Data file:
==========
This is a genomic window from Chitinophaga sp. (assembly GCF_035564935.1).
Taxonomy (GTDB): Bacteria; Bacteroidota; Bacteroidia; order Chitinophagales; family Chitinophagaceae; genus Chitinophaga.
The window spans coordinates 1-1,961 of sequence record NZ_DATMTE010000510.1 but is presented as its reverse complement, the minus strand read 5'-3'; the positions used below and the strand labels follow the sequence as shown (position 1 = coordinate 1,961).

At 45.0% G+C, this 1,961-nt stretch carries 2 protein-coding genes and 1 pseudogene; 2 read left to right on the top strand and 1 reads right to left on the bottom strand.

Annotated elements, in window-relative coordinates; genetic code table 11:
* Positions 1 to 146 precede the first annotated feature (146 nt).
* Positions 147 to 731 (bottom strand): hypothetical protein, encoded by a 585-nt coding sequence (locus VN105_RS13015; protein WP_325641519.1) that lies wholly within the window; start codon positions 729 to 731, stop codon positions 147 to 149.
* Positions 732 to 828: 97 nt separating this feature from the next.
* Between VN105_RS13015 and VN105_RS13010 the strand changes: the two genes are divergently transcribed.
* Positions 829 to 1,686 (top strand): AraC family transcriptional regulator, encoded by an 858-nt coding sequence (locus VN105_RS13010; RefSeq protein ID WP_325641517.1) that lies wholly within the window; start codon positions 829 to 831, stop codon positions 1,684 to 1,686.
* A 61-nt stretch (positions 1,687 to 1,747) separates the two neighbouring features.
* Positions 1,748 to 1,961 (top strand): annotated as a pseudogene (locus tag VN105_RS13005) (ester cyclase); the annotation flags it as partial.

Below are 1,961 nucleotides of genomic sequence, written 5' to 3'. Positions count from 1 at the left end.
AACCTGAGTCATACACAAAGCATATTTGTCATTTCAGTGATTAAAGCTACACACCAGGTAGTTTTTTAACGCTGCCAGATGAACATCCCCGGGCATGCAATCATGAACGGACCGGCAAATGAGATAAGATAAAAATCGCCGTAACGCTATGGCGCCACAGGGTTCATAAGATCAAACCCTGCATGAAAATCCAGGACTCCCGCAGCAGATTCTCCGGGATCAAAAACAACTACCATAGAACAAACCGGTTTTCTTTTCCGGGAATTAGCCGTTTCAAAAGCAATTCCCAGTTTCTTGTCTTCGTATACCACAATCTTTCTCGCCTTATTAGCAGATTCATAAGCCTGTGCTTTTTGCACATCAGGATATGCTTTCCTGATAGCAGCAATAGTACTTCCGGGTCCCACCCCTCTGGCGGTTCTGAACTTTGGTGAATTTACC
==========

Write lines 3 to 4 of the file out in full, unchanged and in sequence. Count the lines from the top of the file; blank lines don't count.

The window spans coordinates 1-1,961 of sequence record NZ_DATMTE010000510.1 but is presented as its reverse complement, the minus strand read 5'-3'; the positions used below and the strand labels follow the sequence as shown (position 1 = coordinate 1,961).

At 45.0% G+C, this 1,961-nt stretch carries 2 protein-coding genes and 1 pseudogene; 2 read left to right on the top strand and 1 reads right to left on the bottom strand.